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Thread: One piece 1957 chevrolet frames are not california frames

  1. #1
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    One piece 1957 chevrolet frames are not california frames

    The one piece frames that Chevrolet made in 1957 for the passenger cars are not California frames. They are just supplied from a different Chevrolet plant. Many1957 Chevrolet cars built in the Oakland CA plant do not have one piece frames. Same goes for the Los Angeles plant. One piece bumper's are a California thing, in case of a crash, they needed to separate the cars fast and the one piece bumper's allows the car's not to get tangled together in the event of a crash. Domenic

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    Registered Member chevynut's Avatar
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    In the same way that certain substances are known only to the State of California to cause cancer.
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    Registered Member WagonCrazy's Avatar
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    One piece bumper's are a California thing, in case of a crash, they needed to separate the cars fast and the one piece bumper's allows the car's not to get tangled together in the event of a crash.
    That's a new one to me. Never heard that before. That explains why every 57 in the state of CA has ONLY 1 piece bumpers? (which they don't...)
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    Registered Member BamaNomad's Avatar
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    After hearing all the different stories for 40+ years about 'california frames', west coast bumpers, etc.. I believe that both frame and bumper difference are simply due to 'two different suppliers'...

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    Registered Member carls 56's Avatar
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    anything is possible. where did info come from Domenic? thanks for sharing.
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    Quote Originally Posted by chevynut View Post
    In the same way that certain substances are known only to the State of California to cause cancer.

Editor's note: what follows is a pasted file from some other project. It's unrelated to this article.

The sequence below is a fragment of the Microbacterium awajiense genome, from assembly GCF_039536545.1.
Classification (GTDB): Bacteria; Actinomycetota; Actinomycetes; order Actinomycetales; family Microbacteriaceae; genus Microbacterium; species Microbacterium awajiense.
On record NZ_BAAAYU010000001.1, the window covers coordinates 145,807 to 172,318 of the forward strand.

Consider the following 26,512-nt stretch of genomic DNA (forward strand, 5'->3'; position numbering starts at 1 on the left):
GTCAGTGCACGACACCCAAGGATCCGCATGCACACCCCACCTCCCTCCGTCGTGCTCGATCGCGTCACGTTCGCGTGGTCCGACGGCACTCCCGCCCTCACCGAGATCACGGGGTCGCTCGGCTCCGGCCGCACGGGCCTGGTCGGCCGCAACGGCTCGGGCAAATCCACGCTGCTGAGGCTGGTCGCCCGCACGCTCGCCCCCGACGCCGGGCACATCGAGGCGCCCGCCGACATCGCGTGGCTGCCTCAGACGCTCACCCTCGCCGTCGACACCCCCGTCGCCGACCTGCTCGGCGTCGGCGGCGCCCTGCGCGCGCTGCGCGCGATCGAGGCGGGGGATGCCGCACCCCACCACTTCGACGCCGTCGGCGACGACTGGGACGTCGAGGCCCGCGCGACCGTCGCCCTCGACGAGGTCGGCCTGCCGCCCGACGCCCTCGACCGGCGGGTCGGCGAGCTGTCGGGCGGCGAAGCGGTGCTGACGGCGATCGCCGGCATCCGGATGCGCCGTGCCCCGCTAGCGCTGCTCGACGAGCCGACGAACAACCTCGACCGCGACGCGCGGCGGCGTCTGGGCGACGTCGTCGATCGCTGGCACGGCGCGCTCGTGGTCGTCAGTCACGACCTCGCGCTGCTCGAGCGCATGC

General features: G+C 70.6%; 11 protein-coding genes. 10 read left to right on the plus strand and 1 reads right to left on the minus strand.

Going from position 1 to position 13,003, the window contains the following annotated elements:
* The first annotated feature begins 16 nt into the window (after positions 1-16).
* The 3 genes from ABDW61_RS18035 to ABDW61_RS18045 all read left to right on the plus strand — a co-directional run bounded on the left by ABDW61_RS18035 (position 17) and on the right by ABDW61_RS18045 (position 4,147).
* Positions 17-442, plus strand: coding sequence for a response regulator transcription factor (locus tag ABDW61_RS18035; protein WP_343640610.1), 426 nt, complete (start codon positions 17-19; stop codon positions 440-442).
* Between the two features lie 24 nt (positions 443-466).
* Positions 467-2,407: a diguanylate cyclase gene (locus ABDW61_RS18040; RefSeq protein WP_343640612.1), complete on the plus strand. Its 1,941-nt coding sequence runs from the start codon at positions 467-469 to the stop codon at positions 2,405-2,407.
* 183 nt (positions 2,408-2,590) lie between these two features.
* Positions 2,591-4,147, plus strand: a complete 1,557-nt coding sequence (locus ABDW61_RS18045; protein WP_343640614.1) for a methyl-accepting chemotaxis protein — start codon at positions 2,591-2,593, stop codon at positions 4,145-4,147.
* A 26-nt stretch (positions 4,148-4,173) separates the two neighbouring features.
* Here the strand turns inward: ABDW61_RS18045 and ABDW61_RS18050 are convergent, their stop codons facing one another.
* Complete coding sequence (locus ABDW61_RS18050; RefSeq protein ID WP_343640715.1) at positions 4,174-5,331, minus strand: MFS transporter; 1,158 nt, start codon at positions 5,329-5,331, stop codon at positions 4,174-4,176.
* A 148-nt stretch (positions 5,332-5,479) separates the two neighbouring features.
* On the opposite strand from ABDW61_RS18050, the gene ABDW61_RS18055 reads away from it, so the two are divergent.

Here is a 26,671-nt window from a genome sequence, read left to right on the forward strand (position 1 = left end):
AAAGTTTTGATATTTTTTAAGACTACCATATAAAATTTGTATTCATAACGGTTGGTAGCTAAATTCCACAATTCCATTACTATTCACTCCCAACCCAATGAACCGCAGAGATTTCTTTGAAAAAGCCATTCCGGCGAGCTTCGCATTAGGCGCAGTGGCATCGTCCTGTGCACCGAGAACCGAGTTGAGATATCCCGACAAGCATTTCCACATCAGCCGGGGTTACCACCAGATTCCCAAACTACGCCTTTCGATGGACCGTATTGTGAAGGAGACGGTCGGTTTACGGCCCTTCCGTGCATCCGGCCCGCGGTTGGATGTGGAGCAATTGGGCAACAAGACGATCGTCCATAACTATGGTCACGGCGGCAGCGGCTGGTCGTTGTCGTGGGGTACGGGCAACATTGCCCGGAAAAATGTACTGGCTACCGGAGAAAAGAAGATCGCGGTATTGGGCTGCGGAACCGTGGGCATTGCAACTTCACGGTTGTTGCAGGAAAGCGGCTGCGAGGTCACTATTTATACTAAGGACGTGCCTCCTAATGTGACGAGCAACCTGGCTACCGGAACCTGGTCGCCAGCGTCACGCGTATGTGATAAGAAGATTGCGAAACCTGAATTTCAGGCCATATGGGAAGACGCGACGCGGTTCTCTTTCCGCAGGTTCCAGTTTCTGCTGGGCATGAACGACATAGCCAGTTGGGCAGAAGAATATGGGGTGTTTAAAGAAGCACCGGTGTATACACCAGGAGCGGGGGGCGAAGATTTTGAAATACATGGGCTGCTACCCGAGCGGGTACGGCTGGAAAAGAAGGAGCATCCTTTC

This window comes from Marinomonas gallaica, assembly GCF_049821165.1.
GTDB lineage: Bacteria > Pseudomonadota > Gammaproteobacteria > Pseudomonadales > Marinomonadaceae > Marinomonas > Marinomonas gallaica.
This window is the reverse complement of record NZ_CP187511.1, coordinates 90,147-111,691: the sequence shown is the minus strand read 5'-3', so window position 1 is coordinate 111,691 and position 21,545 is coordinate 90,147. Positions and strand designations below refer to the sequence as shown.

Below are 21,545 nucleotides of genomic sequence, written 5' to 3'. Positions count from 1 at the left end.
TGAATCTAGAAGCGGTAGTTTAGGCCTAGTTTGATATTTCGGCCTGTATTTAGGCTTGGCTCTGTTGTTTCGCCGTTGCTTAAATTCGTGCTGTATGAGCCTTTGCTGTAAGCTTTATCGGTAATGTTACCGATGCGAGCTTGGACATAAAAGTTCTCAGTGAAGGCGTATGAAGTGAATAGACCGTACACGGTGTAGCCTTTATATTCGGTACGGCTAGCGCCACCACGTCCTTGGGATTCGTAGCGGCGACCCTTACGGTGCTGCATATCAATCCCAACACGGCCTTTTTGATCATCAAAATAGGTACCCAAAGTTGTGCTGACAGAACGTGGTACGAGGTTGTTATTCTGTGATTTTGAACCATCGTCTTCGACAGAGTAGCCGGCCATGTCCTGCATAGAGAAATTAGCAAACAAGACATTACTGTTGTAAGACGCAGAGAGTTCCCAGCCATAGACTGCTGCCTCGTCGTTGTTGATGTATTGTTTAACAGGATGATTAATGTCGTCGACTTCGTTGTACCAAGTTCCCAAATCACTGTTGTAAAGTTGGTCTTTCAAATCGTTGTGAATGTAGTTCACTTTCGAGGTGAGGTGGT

I agree 100%, FYI my KCMO built 56 has a one piece frame and my 55 from the land of nuts, fruits and flakes has a two piece.

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    John Chamber's told me about the one piece frames, I personally have seen California car's without one piece frames, between going to Hershey for over 40 year's, and being a car nut about these type of thing's. And I can't remember where i heard about the one piece bumper's being mandatory in California ,so they could separate the cars quickly in the event of a crash. It may have been John Chamber's or possibly a good friend of both John Chamber's and me John Skinner. Mr. Skinner was a AACA judge for 25 year's and was very Knowledgeable with the TRI-FIVE Chevrolet's. Mr. Skinner died this past December 2018 . When we lose the old timer's, we lose the knowledge. The reason seam's to make sense, where you have a lot of traffic and time is of the essence .
    Last edited by nomad; 02-05-2019 at 02:24 PM. Reason: more information

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    Registered Member Troy's Avatar
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    My '55 was born in Oakland Ca. and it doesn't have a one piece frame, but does have one piece bumpers.

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    Registered Member WagonCrazy's Avatar
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    The reason seam's to make sense, where you have a lot of traffic and time is of the essence .
    'Splain please Lucy...

    Alot of traffic? In 1957? California has 10x the traffic today. We don't untangle them. They just bounce off each other. Bwa ha ha.

    If your logic holds, then why was there was a 2 piece bumper on the 70 Camaro then?

    I think that by 1957, GM found a metal stamping process that would yield a 1 piece full front bumper, rather than a 3 piece bumper. Faster and Cheaper. With the popularity of that model year... maybe they couldn't keep up with the 3 piece bumper volume, and found multiple suppliers?
    Last edited by WagonCrazy; 02-05-2019 at 06:36 PM.
    1957 Nomad- LS1/T56 on C4 chassis
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    I don't think there's any doubt that one piece and two piece frames were simply two different suppliers, and that they were used interchangeably at all assembly plants. I've seen non-scientific poll results at the two other trifive forums showing that Norwood cars had a higher percentage of one piece frames than other assembly plants.

    On the bumpers, what I've read is the one piece bumpers were required for cars sold in CA. Also in Canada and some New England states. But cars were built in CA for delivery to other west coast states with 3 piece bumpers. My theory on that is that requirement was a throwback to earlier cars (maybe the 30s?) that was already outdated by the 50s but didn't get changed/dropped until later. If you think about it, most cars after 57 had the one piece bumper anyway, and the 70 RS/SS Camaro was a unique styling exception that may not have fit the rule anyway.

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